Country needs a reason to trust government again

Political Columnist

Sam Wiles

Elections and voting in the United States are in a troubling condition as of late. The famous Voting Rights Act of 1965 was gutted in 2013, political gerrymandering is on the rise, voting restrictions are cropping up across dozens of states and voter turnout is horrifically low. Additionally, the influx of huge amounts of cash from corporations and individuals has the effect of drowning out the voices of regular citizens. We are starting to lose faith in our government, and that faith needs to be restored.

Since the mid-1960s, trust in our government has fallen dramatically according to a Pew Research poll. The measure of people who trusted the government reached a peak of about 77 percent, just before the Vietnam War to the current anemic level of 24 percent. To put that in perspective, it is lower than the trust people had just after Watergate. In addition to trust in government, there is the Congressional approval rating which sits in the low teens.

Another primary indicator of the level of trust in government, in my opinion, is voter turnout. Over the past few election cycles turnout has been dropping across all levels, but overall trends remain the same. Historically speaking, the voters with the highest turnout rates are older, richer and more educated; lower turnout is usually seen among younger, poorer and less-educated citizens. But why is it the case that the first set of citizens is more prolific at voting than the second group? Well there are a few reasons. First, people who have a stake in the government or their community are more likely to vote and usually that correlates with the first group. Older citizens have a greater stake because, among other reasons, they have a greater connection to the government. For example, they obtain monthly benefits from the government in the form of Medicare and Social Security. This makes them more likely to pay attention to news and be more active citizens.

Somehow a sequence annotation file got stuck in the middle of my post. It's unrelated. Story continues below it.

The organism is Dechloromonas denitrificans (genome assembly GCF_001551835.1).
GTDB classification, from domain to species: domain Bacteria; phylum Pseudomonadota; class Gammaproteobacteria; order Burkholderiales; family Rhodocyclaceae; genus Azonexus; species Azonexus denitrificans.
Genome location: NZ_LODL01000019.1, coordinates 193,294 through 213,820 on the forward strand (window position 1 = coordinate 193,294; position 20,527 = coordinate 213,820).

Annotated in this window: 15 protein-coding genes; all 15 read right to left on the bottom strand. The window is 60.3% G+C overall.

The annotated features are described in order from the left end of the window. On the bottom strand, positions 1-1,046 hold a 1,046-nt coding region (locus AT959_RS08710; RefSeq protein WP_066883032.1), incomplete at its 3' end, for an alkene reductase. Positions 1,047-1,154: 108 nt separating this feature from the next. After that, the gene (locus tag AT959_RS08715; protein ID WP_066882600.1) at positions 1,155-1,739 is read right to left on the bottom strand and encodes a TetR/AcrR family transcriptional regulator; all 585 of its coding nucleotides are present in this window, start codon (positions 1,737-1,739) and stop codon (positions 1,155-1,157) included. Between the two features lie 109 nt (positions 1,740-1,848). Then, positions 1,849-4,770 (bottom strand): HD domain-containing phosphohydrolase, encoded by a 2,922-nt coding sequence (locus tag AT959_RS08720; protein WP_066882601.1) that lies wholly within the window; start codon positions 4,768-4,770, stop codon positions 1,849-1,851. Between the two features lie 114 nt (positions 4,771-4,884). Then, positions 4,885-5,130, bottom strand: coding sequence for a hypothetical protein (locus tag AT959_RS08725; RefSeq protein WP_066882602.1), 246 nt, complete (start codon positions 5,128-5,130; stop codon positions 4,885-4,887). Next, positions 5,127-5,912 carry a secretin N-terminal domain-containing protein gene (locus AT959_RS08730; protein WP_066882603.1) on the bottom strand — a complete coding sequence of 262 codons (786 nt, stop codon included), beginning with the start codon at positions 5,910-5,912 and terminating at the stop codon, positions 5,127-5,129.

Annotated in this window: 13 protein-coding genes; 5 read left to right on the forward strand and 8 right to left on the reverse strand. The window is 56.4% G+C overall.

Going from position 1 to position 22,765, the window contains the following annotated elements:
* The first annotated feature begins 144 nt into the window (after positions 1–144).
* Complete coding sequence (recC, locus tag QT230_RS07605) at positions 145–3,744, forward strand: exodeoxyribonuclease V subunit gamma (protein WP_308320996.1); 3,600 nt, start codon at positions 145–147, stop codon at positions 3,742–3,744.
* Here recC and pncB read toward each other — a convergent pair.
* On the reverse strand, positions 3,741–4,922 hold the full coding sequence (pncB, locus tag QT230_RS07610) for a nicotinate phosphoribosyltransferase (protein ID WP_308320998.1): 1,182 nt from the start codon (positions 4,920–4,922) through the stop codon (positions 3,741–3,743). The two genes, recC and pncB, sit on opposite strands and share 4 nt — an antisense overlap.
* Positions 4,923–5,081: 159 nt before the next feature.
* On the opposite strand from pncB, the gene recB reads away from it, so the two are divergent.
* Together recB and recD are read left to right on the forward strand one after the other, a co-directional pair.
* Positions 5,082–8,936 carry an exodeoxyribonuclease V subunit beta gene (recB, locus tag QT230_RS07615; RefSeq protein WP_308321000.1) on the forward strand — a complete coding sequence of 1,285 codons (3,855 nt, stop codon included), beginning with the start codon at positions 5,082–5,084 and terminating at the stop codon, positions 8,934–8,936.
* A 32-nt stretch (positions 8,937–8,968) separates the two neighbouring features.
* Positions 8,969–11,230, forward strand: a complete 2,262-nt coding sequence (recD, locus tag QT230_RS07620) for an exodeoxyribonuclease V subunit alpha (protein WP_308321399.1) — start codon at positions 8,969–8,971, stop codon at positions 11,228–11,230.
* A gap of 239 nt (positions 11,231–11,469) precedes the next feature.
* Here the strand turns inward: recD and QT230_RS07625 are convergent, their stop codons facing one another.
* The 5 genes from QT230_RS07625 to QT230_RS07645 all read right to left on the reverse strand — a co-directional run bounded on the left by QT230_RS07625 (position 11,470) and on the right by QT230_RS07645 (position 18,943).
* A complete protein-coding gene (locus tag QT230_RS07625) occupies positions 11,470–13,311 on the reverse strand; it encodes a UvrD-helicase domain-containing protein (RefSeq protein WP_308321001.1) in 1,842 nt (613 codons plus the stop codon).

Younger citizens are less likely to vote because they lack a stake in government. For the most part, few of us are affected directly by the federal government, with the exception being student loans or grants. This creates general apathy or disinterest towards political issues. This is evidenced by the less-than-outstanding turnout rate of roughly 21 percent in 2014 among youth voters (18-29).

Besides the historical reasons for voting patterns, there is the issue with our elections. Due to the examples listed above, voters are starting to think that their votes don’t matter as much. Voting restrictions enacted after the 2013 ruling could have the effect of reducing turnout. Politically-motivated gerrymandering directly affects the votes and representation of districts across the United States. And the influence of money has a negative effect on voting in that it makes the average voter believe his vote does not matter.

A fix to these problems is not easy nor will it come easily. First off, overturning a Supreme Court ruling would require a Constitutional Amendment, a near impossible task in today’s political climate. Fixing the Voting Rights Act lacks any kind of bipartisan support. Lastly, political gerrymandering will not end as long as the politicians in charge have a vested interest in how a district is arranged.

An easier fix is for everyone, across all age groups and socioeconomic statuses, to become more involved and invested in the functioning of government. Once people realize that they can enact change or realize that decisions made in all levels of government affect them, there can be progress towards regenerating trust in government. Or maybe I’m just an optimist.

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